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ARS Home » Pacific West Area » Logan, Utah » Pollinating Insect-Biology, Management, Systematics Research » Research » Publications at this Location » Publication #369223

Research Project: Managing and Conserving Diverse Bee Pollinators for Sustainable Crop Production and Wildland Preservation

Location: Pollinating Insect-Biology, Management, Systematics Research

Title: A subterranean ant (Acanthostichus (Mayr 1887)) revealed in Costa Rica

item SMITH, ALEX - University Of Guelph
item HALLWACHS, W - University Of Pennsylvania
item JANZEN, D.H. - University Of Pennsylvania
item LONGINO, MICHAEL - University Of Utah
item Branstetter, Michael

Submitted to: Insectes Sociaux
Publication Type: Peer Reviewed Journal
Publication Acceptance Date: 1/28/2020
Publication Date: 2/20/2020
Citation: Smith, A.M., Hallwachs, W., Janzen, D., Longino, M., Branstetter, M.G. 2020. A subterranean ant (Acanthostichus (Mayr 1887)) revealed in Costa Rica. Insectes Sociaux. 67:327–330.

Interpretive Summary: Digitally capturing information on species and making those data publicly available on the internet has the potential to allow for “crowd-sourced” analysis of biodiversity information. In this study, an ARS scientist and collaborators used digital images and DNA sequence data available in the publicly accessible Barcode of Life Database to identify a rare ant genus (Acanthostichus) for Costa Rica for the first time. The single male specimen was collected as part of a major biodiversity inventory effort and not correctly identified until the images and sequence data were reviewed remotely by the scientists. The discovery expands the known distribution of the genus and provides new information about its natural history. It also highlights the value of DNA barcoding and the existence of public repositories of biodiversity information.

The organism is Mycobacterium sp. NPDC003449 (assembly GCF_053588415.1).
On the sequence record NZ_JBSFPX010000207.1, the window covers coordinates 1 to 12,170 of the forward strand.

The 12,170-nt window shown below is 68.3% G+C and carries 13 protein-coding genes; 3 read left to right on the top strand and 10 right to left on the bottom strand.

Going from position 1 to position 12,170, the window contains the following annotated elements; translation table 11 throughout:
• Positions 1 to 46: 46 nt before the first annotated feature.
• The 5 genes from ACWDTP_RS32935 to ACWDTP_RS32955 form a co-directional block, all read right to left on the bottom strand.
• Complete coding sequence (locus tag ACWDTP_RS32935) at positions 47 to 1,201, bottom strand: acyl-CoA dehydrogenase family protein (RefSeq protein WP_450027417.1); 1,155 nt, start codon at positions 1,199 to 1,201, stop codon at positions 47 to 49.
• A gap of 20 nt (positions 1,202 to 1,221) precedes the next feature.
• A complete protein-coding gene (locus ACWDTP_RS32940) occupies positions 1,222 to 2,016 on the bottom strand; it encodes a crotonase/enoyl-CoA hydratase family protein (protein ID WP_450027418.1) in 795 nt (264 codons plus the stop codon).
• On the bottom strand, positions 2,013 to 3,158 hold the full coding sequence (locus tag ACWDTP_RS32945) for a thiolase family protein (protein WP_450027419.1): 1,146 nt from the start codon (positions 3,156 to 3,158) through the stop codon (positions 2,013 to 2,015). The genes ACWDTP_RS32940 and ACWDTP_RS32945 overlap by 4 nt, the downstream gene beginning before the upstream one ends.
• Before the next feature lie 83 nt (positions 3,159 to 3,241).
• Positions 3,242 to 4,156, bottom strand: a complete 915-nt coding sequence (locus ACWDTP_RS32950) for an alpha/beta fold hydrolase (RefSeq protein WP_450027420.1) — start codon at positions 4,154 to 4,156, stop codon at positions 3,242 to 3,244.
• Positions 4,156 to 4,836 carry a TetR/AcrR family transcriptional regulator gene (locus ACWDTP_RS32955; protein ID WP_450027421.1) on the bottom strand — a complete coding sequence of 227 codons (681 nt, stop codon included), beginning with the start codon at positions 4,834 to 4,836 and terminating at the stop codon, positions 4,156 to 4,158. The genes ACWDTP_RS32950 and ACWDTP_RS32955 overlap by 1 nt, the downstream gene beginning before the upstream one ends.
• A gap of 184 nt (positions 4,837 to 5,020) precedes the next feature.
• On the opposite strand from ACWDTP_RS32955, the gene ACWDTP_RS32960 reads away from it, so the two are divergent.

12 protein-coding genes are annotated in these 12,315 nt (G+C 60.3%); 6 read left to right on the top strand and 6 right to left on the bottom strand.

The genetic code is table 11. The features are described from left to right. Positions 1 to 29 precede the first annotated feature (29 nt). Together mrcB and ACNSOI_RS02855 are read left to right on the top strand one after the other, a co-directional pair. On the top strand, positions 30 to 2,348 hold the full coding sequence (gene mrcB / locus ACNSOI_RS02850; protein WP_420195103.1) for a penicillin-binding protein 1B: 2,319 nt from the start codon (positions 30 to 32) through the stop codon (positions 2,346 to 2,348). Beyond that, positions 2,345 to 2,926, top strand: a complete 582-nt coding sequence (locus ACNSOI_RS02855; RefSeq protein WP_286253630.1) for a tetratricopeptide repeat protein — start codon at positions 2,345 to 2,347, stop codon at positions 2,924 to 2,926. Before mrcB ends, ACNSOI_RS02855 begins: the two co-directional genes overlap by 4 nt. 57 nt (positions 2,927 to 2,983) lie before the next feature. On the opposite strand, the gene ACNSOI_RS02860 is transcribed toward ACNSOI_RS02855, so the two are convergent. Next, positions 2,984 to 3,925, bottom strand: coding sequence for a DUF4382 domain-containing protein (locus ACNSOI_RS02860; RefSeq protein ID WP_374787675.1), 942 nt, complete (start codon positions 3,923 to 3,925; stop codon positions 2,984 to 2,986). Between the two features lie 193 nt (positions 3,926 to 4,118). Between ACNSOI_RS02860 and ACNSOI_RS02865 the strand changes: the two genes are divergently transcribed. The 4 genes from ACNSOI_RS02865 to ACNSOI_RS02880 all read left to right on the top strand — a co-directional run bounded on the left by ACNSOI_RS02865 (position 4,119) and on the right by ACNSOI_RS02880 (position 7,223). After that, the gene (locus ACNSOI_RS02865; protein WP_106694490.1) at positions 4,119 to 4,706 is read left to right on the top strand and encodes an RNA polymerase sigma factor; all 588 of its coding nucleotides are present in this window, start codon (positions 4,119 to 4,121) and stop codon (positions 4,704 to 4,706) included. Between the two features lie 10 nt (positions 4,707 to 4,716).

Technical Abstract: Insects on pins are natural history. Indeed, since many insect species are only known from the type collection, the metadata and provenance associated with these specimens represent the entirety of what we know about their ecology, and according to a recent review, 20% of all species (Deng et al. 2019 ) are known only from the holotype. Thus, much of the value enclosed in natural history collections, museums and herbaria come from the iterative analysis of insects on pins (Meineke et al. 2019). In this study, pinned insect specimens were exposed to multiple sessions of imaging and DNA sequencing and were then shared in a publicly available database. This digitally-driven "crowd-sourcing" approach to biodiversity analysis allowed us to discover the first Costa Rican record of a cryptic subterranean genus of ants and to fill in a previously confusing hole in its geographic range.